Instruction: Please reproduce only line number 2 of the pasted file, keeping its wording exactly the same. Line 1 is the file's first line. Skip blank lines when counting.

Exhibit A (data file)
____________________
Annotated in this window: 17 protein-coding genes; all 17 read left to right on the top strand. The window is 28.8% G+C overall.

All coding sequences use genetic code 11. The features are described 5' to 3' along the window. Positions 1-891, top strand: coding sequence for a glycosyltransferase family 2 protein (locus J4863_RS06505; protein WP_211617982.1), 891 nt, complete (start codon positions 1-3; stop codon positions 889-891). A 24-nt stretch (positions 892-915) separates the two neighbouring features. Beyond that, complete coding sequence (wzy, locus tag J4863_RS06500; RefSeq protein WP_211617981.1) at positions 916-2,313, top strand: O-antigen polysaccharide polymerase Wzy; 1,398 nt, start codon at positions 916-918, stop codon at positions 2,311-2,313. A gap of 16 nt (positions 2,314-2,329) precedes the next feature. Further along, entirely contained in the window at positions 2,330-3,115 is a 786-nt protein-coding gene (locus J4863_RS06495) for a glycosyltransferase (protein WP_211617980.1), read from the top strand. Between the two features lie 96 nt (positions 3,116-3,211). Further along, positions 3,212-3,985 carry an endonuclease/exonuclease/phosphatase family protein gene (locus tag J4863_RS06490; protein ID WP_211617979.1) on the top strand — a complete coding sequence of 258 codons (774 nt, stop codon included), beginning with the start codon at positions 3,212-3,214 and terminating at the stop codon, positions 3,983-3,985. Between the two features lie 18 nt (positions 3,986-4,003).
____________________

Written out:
All coding sequences use genetic code 11. The features are described 5' to 3' along the window. Positions 1-891, top strand: coding sequence for a glycosyltransferase family 2 protein (locus J4863_RS06505; protein WP_211617982.1), 891 nt, complete (start codon positions 1-3; stop codon positions 889-891). A 24-nt stretch (positions 892-915) separates the two neighbouring features. Beyond that, complete coding sequence (wzy, locus tag J4863_RS06500; RefSeq protein WP_211617981.1) at positions 916-2,313, top strand: O-antigen polysaccharide polymerase Wzy; 1,398 nt, start codon at positions 916-918, stop codon at positions 2,311-2,313. A gap of 16 nt (positions 2,314-2,329) precedes the next feature. Further along, entirely contained in the window at positions 2,330-3,115 is a 786-nt protein-coding gene (locus J4863_RS06495) for a glycosyltransferase (protein WP_211617980.1), read from the top strand. Between the two features lie 96 nt (positions 3,116-3,211). Further along, positions 3,212-3,985 carry an endonuclease/exonuclease/phosphatase family protein gene (locus tag J4863_RS06490; protein ID WP_211617979.1) on the top strand — a complete coding sequence of 258 codons (774 nt, stop codon included), beginning with the start codon at positions 3,212-3,214 and terminating at the stop codon, positions 3,983-3,985. Between the two features lie 18 nt (positions 3,986-4,003).